Early research published in the American Psychologist demonstrates that amid the coronavirus pandemic, people did not feel more lonely than before.
Researchers have surveyed a group of people aged 18 to 98 in late January, before the US outbreak, in late March, when social distancing was recommended, and in late April, when confinement was imposed. To the statement “I receive the social and emotional support that I need,” the answers didn’t change significantly. The results were similar in a separate study conducted in the US, the UK and 26 other countries.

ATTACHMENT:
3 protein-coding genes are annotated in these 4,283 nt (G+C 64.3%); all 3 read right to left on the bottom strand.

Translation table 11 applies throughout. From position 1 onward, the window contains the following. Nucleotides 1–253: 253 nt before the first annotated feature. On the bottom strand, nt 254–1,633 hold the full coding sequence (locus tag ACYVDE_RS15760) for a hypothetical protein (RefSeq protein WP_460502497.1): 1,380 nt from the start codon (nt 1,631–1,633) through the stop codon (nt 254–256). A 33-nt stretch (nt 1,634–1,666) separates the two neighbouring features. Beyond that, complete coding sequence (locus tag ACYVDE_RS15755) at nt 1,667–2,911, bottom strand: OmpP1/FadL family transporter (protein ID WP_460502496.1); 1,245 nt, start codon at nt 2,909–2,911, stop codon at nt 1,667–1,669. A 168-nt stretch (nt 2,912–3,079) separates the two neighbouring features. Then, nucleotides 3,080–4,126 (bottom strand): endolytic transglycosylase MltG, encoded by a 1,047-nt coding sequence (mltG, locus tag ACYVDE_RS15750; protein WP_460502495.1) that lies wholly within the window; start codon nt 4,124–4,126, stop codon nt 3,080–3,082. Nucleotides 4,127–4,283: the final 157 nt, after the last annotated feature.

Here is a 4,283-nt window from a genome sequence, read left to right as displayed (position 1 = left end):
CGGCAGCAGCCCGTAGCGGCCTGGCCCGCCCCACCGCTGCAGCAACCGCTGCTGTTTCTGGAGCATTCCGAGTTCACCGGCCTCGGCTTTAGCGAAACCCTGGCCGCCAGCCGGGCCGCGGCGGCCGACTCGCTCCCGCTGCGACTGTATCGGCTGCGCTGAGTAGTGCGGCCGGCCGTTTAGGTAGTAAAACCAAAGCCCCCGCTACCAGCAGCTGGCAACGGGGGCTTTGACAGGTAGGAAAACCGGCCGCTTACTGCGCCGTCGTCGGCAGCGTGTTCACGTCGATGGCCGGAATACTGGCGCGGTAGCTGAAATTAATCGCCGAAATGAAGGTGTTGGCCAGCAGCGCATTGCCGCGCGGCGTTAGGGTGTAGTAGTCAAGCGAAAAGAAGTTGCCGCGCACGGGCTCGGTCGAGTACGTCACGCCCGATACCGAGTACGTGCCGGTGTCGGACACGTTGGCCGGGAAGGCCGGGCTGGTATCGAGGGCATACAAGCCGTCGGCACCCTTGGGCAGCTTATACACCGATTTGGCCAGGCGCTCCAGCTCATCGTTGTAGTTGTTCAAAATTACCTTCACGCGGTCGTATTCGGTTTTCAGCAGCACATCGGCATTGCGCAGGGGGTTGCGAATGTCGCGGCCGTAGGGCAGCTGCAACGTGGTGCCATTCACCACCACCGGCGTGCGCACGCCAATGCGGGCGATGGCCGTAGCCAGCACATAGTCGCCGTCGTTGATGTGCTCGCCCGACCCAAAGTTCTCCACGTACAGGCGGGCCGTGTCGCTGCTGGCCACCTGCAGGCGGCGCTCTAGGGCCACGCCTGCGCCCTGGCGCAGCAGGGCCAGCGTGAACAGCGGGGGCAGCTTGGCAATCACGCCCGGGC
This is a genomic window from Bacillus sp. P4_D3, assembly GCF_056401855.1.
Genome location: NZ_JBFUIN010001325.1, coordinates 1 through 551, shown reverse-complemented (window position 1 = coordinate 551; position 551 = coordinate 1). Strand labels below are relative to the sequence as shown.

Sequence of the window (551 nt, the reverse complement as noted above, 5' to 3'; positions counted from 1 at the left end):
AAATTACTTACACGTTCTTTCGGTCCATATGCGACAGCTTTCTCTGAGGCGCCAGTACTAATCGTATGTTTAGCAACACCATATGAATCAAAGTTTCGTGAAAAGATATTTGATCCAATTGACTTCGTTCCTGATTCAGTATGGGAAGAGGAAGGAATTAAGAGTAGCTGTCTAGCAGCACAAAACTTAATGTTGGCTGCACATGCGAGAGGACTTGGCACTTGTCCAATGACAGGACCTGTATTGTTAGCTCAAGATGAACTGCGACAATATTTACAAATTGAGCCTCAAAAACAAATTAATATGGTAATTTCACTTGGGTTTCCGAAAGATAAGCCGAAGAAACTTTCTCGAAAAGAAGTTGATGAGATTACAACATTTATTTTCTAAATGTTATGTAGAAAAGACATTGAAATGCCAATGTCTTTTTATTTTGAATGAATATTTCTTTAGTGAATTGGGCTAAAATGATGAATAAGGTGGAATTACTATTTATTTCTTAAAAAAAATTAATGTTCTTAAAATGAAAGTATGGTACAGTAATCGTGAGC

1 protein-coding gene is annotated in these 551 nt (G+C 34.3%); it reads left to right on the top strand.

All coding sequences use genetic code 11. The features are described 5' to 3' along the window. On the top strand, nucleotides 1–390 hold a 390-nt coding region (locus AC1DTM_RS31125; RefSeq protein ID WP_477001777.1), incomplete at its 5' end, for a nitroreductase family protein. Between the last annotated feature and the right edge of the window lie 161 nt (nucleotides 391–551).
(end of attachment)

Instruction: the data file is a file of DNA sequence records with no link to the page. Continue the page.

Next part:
Around the world, levels of loneliness have remained stable because isolation doesn’t equate to disconnection nor does it cause loneliness. The pandemic has made people aware and appreciative of their relationships, to the point of prioritizing connections.